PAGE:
Adaptive components using v-bind and v-on

When you're working with component-based technologies, as soon as an application starts to grow, you need to structure and categorise your components in order to keep them as simple and maintainable as possible.

Component composition it's a powerful pattern popular that helps reusing and structuring code in component-based technologies... But what the heck is component composition? Although being a generic concept, let's say that when you do component composition you're creating a component by the combination of one or more.

One case could be when we have a base component, say BaseList, and you want to create a similar component with some additional functionality on top of it, like SortableList. I call them Adaptive Components (also proxy or wrapper components).

When building an Adaptive Component, you usually want SortableList to keep the same API that the original BaseList in order to keep the components consistent. Which means that from SortableList you need to pass down all the props and listen to all events of BaseList.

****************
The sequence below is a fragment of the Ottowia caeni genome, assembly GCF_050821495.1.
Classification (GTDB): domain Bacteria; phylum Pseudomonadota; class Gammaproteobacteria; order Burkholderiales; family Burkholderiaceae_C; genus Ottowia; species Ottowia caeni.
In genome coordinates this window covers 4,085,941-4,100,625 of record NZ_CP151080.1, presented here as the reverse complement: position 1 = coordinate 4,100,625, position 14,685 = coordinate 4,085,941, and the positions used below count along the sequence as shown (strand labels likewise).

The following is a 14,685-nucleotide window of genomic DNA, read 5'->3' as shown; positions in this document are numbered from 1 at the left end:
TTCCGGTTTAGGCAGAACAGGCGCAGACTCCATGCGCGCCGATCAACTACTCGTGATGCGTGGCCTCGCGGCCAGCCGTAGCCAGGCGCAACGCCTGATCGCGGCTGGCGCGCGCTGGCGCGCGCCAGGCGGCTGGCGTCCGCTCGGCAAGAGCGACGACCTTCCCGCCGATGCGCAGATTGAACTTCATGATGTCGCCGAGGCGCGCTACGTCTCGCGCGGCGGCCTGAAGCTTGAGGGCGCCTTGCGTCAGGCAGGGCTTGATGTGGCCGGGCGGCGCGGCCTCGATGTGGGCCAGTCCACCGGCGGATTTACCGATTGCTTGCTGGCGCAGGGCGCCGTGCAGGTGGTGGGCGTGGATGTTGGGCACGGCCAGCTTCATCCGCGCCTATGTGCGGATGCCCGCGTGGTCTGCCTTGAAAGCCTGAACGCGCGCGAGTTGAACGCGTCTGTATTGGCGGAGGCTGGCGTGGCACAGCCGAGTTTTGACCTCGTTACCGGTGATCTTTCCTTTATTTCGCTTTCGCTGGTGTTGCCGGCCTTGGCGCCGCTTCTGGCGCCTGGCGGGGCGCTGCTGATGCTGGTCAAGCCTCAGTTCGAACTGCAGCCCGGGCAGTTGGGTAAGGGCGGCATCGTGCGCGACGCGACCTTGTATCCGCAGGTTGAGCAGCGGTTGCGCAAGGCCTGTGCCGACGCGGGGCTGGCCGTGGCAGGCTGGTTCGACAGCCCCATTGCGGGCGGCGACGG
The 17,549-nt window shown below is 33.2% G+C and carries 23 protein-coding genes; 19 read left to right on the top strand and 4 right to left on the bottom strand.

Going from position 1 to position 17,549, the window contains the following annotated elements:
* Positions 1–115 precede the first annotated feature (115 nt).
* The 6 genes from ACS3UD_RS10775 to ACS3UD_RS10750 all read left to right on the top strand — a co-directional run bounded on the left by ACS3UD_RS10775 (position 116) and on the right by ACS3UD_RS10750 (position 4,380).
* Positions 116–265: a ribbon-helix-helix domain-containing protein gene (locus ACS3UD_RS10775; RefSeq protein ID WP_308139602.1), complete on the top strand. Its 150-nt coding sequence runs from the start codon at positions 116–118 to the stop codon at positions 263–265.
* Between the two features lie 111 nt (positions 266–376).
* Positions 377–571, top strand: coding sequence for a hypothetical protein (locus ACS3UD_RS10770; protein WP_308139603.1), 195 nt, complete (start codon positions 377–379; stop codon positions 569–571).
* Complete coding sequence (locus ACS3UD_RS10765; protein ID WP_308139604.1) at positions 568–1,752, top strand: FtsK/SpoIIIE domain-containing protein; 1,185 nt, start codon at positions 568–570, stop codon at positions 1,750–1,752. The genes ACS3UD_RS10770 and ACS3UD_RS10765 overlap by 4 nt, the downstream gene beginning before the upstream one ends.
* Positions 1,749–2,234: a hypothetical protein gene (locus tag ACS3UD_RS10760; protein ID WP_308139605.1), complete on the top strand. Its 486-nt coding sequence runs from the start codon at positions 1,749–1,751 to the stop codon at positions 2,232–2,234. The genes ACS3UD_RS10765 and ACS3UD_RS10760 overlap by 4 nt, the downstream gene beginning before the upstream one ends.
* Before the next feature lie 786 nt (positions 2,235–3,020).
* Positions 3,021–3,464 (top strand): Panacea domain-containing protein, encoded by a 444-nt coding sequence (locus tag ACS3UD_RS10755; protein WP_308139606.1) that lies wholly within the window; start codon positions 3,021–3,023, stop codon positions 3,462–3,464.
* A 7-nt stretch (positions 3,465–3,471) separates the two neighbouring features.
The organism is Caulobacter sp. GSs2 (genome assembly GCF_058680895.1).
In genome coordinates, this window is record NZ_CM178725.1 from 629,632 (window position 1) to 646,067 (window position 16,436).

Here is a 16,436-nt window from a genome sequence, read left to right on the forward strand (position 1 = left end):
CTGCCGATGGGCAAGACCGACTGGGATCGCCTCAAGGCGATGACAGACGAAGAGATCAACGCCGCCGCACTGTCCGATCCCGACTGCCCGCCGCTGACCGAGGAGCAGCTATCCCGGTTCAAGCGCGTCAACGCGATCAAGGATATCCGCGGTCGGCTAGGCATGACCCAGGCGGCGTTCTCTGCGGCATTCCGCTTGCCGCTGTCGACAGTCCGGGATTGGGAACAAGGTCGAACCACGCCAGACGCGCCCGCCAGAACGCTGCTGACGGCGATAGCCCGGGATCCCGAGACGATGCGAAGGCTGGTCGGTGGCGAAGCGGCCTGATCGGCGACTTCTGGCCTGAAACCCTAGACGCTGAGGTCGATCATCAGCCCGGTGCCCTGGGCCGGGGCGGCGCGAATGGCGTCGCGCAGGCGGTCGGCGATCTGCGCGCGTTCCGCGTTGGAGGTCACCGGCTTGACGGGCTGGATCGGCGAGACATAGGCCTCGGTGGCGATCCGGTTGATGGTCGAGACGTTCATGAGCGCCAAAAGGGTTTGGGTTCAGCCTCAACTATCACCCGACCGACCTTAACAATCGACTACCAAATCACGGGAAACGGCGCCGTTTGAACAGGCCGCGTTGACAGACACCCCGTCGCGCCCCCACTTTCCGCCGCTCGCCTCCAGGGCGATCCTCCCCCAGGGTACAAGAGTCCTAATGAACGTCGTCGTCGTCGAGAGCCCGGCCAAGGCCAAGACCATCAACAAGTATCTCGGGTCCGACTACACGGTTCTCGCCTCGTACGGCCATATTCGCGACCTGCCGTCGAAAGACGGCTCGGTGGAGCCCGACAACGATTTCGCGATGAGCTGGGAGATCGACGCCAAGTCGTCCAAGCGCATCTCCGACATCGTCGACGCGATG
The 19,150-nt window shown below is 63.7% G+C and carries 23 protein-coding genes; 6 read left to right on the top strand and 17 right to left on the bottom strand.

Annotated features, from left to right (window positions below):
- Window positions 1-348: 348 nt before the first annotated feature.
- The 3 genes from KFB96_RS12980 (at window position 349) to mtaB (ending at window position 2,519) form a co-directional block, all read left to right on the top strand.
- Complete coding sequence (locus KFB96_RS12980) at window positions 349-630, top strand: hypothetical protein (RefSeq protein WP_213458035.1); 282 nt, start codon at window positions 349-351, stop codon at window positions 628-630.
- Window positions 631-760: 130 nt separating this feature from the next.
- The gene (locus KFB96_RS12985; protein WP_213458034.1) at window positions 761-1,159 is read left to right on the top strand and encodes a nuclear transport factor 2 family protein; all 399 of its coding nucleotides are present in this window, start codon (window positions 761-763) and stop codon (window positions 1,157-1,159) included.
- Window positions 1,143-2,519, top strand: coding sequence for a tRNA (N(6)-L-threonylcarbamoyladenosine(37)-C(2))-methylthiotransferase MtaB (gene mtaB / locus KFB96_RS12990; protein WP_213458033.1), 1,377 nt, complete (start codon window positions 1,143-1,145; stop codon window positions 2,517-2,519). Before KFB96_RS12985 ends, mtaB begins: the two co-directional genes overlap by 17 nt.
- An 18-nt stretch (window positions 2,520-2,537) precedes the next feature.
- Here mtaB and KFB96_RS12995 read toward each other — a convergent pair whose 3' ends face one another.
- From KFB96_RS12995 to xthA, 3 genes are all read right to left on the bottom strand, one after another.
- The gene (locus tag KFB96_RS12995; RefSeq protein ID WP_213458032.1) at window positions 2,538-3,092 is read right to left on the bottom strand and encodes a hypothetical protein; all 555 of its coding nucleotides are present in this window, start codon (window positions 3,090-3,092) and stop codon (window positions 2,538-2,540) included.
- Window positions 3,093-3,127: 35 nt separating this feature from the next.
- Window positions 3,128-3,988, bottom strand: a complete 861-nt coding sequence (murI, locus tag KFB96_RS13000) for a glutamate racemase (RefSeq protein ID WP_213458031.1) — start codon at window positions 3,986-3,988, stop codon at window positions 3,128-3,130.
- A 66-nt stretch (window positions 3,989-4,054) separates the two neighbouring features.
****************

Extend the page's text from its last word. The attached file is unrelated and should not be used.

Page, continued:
Here's the trick: you can do that by using v-bind and v-on:

<!-- SortableList  -->
  <AppList v-bind="$props" v-on="$listeners"> <!-- ... --> </AppList>

  import AppList from "./AppList";

  export default {
    props: AppList.props,
    components: {

The way v-bind works is basically the same than passing one by one all the properties to AppList, but instead passed all at once in an object. $props is the object in the component instance that contains all the properties of that component.

As you can imagine, v-on="$listeners" works exactly the same way, but for events.

This would work for two-way bound components using v-model as well. In case you didn't know, v-model is a shorthand for passing a value property and listening to a input event.

Finally, remember that in Vue.js we have to explicitly declare the props of a component in order to be interpreted as such. A quick way to do that when building an Adaptive Component is to use the base component props to define them, like I do in props: AppList.props.

That's it! Maybe you didn't see the practical use of the Adaptive Components? No worries, in the next tip I'll build a real case of an Adaptive Component so you can see it in action. Stay tuned!

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